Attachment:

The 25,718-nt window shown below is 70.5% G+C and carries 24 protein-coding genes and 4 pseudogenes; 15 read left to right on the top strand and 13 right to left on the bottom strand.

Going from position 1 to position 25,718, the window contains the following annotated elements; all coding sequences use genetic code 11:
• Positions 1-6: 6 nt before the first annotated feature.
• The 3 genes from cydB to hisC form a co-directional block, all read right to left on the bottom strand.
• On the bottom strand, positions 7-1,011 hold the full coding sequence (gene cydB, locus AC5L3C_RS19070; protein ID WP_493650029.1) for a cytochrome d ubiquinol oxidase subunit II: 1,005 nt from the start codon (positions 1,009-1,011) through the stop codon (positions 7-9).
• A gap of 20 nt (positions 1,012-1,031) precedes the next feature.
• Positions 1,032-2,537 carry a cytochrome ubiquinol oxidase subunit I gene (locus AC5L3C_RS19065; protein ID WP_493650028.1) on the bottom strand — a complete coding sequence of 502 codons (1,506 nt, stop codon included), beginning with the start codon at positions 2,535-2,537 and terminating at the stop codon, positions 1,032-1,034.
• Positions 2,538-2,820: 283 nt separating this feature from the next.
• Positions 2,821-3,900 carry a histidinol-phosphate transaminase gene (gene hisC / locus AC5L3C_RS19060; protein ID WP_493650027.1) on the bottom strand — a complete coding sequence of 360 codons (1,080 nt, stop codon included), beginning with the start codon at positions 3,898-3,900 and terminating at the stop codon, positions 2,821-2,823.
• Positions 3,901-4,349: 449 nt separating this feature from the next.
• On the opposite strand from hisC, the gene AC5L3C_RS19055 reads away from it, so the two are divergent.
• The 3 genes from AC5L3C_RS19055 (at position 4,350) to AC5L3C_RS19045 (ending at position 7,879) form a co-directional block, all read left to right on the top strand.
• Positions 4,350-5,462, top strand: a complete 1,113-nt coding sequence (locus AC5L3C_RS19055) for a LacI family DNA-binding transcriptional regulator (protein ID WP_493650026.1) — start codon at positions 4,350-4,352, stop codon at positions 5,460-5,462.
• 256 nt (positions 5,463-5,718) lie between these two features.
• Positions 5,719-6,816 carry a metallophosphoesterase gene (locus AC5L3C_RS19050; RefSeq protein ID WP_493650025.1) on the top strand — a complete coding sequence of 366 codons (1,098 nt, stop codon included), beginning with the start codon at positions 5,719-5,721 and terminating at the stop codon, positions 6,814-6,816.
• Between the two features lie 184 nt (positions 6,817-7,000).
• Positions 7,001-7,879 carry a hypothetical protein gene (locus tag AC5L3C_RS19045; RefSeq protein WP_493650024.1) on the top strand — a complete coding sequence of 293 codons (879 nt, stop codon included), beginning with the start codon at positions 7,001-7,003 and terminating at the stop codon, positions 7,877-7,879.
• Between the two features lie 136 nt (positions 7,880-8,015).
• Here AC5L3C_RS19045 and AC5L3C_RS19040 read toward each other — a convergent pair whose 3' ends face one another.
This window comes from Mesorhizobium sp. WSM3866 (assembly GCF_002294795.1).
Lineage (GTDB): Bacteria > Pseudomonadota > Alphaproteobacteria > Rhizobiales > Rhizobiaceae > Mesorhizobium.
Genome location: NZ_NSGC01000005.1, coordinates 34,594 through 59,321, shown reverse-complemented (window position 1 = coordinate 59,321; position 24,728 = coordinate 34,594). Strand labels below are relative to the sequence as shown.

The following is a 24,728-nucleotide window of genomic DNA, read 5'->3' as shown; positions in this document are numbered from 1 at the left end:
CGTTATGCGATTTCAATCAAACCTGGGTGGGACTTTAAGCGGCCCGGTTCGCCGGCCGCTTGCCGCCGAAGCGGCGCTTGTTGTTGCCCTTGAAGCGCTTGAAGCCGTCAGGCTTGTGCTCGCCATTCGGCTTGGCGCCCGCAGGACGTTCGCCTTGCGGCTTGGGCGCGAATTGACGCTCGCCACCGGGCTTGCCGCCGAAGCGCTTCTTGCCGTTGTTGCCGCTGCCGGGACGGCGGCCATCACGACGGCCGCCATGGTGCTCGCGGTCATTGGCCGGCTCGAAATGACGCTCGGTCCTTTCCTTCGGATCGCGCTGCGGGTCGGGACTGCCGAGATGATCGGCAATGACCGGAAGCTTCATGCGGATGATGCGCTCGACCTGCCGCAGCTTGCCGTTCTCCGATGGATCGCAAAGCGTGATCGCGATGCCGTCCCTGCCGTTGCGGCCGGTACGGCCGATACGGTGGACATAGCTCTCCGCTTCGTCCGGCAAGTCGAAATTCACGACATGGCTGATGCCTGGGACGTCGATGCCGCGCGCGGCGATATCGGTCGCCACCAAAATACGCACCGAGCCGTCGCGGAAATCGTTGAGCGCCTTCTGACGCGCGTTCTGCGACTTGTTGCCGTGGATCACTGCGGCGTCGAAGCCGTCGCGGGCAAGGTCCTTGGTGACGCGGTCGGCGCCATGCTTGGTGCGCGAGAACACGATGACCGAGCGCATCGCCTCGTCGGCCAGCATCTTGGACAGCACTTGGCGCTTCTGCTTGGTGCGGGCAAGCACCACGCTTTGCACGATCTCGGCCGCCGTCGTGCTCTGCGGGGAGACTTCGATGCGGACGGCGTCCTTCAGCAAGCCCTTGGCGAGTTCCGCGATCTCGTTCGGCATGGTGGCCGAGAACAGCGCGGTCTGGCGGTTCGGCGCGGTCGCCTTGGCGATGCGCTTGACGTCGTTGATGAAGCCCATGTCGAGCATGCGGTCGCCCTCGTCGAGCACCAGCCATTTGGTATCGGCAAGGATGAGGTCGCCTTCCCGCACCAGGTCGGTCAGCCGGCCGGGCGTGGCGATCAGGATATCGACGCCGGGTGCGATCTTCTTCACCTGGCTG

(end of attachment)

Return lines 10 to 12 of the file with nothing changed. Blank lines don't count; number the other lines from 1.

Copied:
• Positions 3,901-4,349: 449 nt separating this feature from the next.
• On the opposite strand from hisC, the gene AC5L3C_RS19055 reads away from it, so the two are divergent.
• The 3 genes from AC5L3C_RS19055 (at position 4,350) to AC5L3C_RS19045 (ending at position 7,879) form a co-directional block, all read left to right on the top strand.